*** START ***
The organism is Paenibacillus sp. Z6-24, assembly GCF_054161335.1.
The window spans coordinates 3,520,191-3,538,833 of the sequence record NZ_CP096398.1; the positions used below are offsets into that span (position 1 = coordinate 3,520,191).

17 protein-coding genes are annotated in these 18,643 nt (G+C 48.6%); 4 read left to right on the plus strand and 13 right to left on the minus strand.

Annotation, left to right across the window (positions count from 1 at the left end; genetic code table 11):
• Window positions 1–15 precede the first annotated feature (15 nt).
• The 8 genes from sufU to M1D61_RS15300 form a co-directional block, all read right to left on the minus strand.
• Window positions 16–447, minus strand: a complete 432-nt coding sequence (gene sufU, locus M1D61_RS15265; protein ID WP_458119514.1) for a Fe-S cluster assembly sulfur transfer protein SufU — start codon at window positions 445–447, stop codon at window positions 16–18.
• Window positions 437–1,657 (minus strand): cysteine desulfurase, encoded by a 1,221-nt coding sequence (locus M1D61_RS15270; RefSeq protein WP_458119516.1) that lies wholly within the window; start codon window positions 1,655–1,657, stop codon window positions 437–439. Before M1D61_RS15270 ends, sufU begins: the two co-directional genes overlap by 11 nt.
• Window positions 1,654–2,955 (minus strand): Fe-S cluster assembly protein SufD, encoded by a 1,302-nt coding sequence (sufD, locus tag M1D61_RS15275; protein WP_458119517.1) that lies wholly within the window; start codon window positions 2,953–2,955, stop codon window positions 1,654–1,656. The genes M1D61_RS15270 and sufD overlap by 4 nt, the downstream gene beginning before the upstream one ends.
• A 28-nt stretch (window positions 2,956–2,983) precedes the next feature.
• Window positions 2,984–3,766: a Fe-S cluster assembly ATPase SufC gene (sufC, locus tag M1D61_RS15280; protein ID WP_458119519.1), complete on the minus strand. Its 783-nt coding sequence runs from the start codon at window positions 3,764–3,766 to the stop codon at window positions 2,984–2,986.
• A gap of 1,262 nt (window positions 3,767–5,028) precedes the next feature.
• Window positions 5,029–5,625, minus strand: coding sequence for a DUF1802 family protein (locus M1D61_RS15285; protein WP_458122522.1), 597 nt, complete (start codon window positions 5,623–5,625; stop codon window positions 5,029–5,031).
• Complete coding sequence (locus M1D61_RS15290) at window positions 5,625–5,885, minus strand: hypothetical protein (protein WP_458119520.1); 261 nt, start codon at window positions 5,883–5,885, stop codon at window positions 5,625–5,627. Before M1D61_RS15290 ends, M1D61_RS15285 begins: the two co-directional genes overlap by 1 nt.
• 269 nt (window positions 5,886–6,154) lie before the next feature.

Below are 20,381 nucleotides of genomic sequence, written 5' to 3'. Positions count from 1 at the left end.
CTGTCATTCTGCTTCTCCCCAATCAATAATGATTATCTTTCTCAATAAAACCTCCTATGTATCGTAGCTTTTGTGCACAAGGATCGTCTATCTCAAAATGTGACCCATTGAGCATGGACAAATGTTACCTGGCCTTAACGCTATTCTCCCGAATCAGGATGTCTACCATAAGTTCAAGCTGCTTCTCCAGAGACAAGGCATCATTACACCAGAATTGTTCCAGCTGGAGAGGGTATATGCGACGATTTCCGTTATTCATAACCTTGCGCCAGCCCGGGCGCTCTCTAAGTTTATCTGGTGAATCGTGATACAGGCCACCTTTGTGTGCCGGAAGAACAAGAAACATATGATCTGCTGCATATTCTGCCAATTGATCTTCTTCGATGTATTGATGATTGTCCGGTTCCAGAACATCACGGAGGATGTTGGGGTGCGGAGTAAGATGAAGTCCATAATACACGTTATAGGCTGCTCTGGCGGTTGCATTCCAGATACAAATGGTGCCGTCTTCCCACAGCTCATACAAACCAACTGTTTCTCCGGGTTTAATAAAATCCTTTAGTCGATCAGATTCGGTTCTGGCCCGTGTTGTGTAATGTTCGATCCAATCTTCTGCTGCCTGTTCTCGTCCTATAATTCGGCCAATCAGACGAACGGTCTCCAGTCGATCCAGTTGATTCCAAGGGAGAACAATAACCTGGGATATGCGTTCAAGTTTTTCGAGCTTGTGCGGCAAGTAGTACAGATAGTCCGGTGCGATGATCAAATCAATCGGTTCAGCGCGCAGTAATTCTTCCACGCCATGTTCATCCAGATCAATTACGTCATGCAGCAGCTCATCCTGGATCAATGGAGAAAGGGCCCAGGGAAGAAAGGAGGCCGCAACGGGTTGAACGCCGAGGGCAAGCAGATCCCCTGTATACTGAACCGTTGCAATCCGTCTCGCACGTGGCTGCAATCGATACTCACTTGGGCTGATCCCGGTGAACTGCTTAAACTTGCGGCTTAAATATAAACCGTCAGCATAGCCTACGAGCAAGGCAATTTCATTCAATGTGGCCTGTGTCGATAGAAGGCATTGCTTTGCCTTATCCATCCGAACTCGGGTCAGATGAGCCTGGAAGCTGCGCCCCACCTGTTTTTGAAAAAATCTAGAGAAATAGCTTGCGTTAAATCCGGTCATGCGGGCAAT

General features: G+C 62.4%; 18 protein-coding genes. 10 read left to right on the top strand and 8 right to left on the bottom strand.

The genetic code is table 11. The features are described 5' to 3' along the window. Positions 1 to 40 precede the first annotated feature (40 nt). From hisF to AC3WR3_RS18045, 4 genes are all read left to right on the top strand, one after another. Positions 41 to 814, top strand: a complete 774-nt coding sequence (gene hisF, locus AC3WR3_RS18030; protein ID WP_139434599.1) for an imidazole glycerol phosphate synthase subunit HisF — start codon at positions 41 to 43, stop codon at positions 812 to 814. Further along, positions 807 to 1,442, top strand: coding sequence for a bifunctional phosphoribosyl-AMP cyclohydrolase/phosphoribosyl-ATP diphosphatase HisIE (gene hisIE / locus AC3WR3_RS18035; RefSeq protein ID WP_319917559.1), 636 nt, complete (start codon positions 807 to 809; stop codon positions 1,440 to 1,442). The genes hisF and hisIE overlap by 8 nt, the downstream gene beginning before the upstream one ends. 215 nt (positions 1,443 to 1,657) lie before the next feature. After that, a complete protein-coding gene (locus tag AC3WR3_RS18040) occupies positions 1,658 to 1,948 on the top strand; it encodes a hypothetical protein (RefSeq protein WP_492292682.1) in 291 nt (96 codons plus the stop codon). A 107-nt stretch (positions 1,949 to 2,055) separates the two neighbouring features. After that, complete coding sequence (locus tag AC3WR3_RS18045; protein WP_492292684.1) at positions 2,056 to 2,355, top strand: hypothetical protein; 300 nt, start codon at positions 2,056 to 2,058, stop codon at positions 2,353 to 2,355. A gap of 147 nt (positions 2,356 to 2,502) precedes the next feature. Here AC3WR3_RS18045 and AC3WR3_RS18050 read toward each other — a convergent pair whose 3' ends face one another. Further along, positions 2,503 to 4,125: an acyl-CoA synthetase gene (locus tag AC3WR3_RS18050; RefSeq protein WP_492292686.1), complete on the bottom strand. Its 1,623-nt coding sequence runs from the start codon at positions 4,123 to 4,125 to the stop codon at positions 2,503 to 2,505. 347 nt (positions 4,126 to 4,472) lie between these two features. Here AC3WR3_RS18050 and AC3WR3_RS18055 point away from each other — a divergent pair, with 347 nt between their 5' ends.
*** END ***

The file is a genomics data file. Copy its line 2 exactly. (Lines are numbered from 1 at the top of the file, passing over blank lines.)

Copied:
The window spans coordinates 3,520,191-3,538,833 of the sequence record NZ_CP096398.1; the positions used below are offsets into that span (position 1 = coordinate 3,520,191).